The government wants a P500 million fund for indemnification of Filipinos who may suffer from severe side effects of COVID-19 vaccines, vaccine czar Carlito Galvez said Tuesday.
Galvez, who handles the vaccine procurement for the government, urged lawmakers to include in the proposed Bayanihan 3 law a provision awarding damages to citizens who may suffer from vaccine injuries.
“The recommendation of the Department of Finance is P500 million for indemnification,” he said, adding “we have submitted this indemnification proposal to COVAX, and we are still awaiting details from the lawyers of Pfizer for additional requirements.”
The vaccine czar said the indemnification agreement would have to be inked with the COVAX facility and each COVID-19 vaccine manufacturer supplying the COVAX facility, including Pfizer-BioNTech.
Galvez also said that COVAX, the World Health Organization (WHO) procurement pool led by the Gavi vaccine alliance, manufacturers are not liable for injuries as national governments assume responsibility for the use of vaccines covered by emergency permits.
“All countries signed the indemnification clause in which manufacturers won’t be liable, unless it is willful neglect and they have lapses. So we are asking for legislation [of] indemnification because this is very important,” Galvez said.
“We are still trying to resolve the issue,” Galvez said.
Common side effects of vaccination include pain and swelling on the spot where the needle went in, fever, tiredness, chills and headache.
He added that the passage of the proposed Vaccine Indemnification Law should address the impasse.
Galvez earlier said that the Philippines would be able to give COVID-19 vaccines to 70 million Filipinos within the year in a best case scenario.
1st generation contact
The Quezon City government has identified nine persons as first generation contact of a male person who arrived from Dubai on Jan. 7 and stayed in Riverside, Barangay Commonwealth.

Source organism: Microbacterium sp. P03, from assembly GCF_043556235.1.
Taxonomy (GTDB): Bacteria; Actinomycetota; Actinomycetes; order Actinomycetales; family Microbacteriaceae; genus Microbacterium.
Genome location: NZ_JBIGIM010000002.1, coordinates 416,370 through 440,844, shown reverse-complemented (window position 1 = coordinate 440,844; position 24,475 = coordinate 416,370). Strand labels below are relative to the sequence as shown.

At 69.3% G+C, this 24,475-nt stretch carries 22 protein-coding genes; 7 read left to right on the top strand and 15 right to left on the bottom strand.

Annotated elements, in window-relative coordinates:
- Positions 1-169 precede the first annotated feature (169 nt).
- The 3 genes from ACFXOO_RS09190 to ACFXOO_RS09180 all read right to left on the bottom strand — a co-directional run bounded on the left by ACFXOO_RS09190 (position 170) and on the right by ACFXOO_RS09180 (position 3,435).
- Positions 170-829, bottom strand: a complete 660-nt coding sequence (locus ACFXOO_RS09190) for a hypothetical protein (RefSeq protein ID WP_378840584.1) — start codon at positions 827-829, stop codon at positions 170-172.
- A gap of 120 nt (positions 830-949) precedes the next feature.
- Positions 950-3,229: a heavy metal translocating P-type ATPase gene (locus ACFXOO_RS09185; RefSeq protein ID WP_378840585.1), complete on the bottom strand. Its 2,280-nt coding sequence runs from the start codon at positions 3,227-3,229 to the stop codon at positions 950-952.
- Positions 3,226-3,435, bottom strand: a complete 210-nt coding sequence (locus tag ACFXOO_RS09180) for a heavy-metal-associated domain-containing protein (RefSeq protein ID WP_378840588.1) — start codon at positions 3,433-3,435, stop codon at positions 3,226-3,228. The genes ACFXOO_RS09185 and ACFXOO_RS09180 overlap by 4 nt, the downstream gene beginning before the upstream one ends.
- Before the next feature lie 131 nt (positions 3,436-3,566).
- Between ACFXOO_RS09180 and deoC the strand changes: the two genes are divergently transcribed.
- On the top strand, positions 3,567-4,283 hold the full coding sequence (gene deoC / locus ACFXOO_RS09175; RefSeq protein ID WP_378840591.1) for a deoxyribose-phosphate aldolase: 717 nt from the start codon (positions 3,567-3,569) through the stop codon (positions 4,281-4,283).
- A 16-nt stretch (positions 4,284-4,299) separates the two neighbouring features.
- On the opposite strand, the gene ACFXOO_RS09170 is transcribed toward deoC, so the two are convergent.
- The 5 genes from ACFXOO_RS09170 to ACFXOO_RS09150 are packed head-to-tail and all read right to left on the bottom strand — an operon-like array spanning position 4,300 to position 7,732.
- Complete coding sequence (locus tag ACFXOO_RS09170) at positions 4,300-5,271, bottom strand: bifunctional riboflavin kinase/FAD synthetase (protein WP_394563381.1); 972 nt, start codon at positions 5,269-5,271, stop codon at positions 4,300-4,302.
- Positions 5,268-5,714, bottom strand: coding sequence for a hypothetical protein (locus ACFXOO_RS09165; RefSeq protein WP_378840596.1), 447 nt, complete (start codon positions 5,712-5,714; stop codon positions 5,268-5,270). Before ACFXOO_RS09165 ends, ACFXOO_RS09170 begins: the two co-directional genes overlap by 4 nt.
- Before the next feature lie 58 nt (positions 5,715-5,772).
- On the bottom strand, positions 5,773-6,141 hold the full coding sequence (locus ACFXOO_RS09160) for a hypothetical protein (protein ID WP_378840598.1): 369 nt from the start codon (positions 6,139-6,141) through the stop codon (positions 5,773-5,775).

Those who had direct contact with the patient were his companions at the apartment where he stayed; six staff of OYO 416 Lucky Hotel in Binondo, Manila; a Grab driver from Tondo, Manila, and a welding customer in an apartment in Quezon City.
None of them were tested positive of COVID-19.
But Mayor Joy Belmonte said they still have to go through the 14-day quarantine.
Also, nine persons were identified as second generation contact of the patients.
“They were individuals who were with the resident who hired a welder,” the city said.
There was a total of 196 general close contacts of the index case, including two passengers who took a ride in the taxi, where the patient used.
COVID-19 cases rise
The Department of Health said Tuesday there was an increase in COVID-19 infections in eight Metro Manila cities even though the National Capital Region (NCR) logged a negative case growth rate in the past two weeks.
DOH Epidemiology Bureau Director Alethea De Guzman said an increase in COVID-19 cases was observed in Valenzuela, Pasay, Malabon, Pasig, Makati, Navotas, Las Piñas, and Manila.
“It is not as big as the increase in the last two weeks but we still see the case rising. What
is the reason for the increase? It is caused when we see increased mobility, attendance and gatherings, presence of increased crowding during holiday celebrations,” she said.
A total of 226,513 cases have been registered in Metro Manila as of February 13.
The NCR logged a case growth rate of negative 3 percent in the past two weeks as compared to the previous three to four weeks.
The DOH also saw cases increase in Regions 7, 10, and Caraga.
De Guzman said all areas in Region 7 showed an uptrend in infections, with a “steep” rise in Cebu province and Bohol as well as in the cities of Cebu, Lapu-Lapu, and Mandaue.
In Caraga, all areas except Agusan del Sur showed a “continuous” case increase. Agusan del Norte’s healthcare utilization rate was also in the high-risk category.
In Region 10, Bukidnon has been seeing a “sharp increase” in infections since January.
An uptick was also logged in Cagayan de Oro, Iligan City, and Misamis Oriental.
Despite the case increase in some areas, the DOH said the healthcare utilization rate of all regions remained in the low-risk category
'Keep mutation down'
The executive director of the Philippine Genome Center said Tuesday it was important to contain the transmission of the coronavirus disease 2019 (COVID-19) to avoid further mutations of the
SARS-CoV-2 virus that causes the illness.